147 photos

Drill the holes first and bolt it to a faceplate?

Howard Lewis19/12/2021 18:16:20
6005 forum posts
14 photos

I was going to suggest machining rear face, and bore b before drilling the bolt holes.

Then turn up a plate, If worst comes to worst, drill and tap the Faceplate.to match the ring of bolt holes in the W I P.

Bolt W I P to plate.

Clock bore to centralise (Clearance on bolt holes should allow this. )

Machine front face,and taper.

As J S would have said "Job's a good 'un"

Howard

Michael Gilligan19/12/2021 18:44:32
avatar
20057 forum posts
1040 photos

Aside from the units of measure … another thing surprises me a little:

Only one of the circles is specified by its Radius

… this is the circle that we would typically reference as a Pitch Circle Diameter.

MichaelG.

.

If it’s your drawing, Buffer … No criticism intended !

Buffer19/12/2021 20:43:24
337 forum posts
153 photos

Thanks guys for all your help with this. I knew a bit of brainstorming would come up with solutions and you've all been most kind taking the trouble to help.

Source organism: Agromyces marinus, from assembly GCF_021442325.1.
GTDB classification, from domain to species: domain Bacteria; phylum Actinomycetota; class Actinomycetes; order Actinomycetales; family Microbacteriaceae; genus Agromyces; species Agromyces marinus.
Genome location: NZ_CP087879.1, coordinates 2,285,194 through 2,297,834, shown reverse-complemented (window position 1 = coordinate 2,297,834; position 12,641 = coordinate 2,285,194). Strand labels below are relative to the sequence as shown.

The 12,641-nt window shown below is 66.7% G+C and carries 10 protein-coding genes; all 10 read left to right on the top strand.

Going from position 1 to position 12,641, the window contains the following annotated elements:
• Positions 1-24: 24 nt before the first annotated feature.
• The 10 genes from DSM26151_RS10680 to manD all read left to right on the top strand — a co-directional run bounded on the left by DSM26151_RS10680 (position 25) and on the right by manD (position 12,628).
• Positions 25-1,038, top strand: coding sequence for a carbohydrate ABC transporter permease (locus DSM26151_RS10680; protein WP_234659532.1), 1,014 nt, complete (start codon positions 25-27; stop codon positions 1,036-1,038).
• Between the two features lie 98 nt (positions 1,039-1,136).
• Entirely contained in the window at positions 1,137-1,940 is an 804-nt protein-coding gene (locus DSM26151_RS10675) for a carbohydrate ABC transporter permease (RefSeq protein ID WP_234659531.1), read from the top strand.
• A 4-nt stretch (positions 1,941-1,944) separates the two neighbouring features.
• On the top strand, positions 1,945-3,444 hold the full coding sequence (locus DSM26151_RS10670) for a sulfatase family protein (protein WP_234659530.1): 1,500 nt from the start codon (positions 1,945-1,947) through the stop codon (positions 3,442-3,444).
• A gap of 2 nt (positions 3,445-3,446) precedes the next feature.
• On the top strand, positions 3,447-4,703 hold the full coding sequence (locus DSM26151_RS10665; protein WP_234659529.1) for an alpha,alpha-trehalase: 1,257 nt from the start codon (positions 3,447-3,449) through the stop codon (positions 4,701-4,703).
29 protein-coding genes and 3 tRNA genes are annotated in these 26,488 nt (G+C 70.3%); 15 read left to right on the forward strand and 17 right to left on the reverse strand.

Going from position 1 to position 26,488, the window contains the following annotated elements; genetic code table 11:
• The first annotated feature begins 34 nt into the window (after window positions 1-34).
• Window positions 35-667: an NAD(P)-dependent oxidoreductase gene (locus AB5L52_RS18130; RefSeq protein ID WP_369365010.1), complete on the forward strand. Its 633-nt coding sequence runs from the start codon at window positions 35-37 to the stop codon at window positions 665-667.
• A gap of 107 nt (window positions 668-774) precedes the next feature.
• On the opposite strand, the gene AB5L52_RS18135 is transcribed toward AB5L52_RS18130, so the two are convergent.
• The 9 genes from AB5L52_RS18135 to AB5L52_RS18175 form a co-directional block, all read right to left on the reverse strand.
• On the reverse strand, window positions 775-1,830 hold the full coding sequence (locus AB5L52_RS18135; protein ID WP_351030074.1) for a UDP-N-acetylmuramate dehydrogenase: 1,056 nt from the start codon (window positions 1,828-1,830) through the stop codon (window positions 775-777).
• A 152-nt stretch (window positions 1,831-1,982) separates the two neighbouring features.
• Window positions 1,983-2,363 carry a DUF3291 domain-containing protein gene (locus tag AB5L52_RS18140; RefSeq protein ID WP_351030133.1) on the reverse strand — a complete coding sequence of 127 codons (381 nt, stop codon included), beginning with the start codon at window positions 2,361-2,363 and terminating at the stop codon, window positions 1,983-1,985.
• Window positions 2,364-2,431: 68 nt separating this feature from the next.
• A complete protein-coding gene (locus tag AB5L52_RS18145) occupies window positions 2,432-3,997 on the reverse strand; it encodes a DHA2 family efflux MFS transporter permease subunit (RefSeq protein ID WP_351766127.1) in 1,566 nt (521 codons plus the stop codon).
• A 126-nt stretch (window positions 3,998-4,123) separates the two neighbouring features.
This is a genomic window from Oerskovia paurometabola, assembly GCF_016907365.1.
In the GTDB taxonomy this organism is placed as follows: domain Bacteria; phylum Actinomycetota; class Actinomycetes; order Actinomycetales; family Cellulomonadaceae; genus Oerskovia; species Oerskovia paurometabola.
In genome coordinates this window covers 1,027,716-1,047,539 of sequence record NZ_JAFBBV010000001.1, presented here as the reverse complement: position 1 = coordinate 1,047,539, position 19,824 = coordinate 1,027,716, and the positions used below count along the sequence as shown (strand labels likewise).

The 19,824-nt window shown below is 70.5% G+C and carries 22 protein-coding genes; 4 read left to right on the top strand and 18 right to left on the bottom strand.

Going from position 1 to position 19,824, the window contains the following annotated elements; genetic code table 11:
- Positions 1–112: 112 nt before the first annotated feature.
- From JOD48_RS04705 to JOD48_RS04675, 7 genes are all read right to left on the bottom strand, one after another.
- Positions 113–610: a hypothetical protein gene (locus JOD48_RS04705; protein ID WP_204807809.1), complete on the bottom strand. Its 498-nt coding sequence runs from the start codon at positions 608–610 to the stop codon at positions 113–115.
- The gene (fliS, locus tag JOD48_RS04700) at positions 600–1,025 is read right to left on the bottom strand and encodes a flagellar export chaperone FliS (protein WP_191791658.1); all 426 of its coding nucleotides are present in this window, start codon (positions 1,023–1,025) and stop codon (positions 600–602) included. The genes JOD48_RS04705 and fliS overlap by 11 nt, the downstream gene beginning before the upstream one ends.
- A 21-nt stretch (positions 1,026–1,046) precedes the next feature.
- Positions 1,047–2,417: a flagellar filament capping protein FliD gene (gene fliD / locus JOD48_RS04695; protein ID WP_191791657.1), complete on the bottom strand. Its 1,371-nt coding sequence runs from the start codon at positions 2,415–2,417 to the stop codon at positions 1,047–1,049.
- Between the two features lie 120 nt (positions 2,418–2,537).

I have had a good read through and they all seem like good ideas, however I don't fancy drilling into my faceplate when there is another idea. So I am going to do what Clive Brown has suggested and slide it over a mandrel with a bit of loctite then break it off with a bit of heat. In the past I have glued bits together to save on waste and then turn up finished components. Once I broke the loctite bond by taking too deep a cut and getting it too hot, so I don't know why I didn't think of this. It just proves to me yet again how hard it is to think clearly and generate options when you jump to conclusions.

Thanks everyone, I will try and do it tomorrow and post a picture if the kiddies don't play up.

Michael yes my solidworks drawings are a bit poor but for some reason that one just came out like that and I couldn't be bothered trying to change it. And as it wasn't meant to be seen by anyone I thought sod it it'll do.

Buffer.

Michael Gilligan19/12/2021 20:45:32
avatar
20057 forum posts
1040 photos
Posted by Buffer on 19/12/2021 20:43:24:

[…]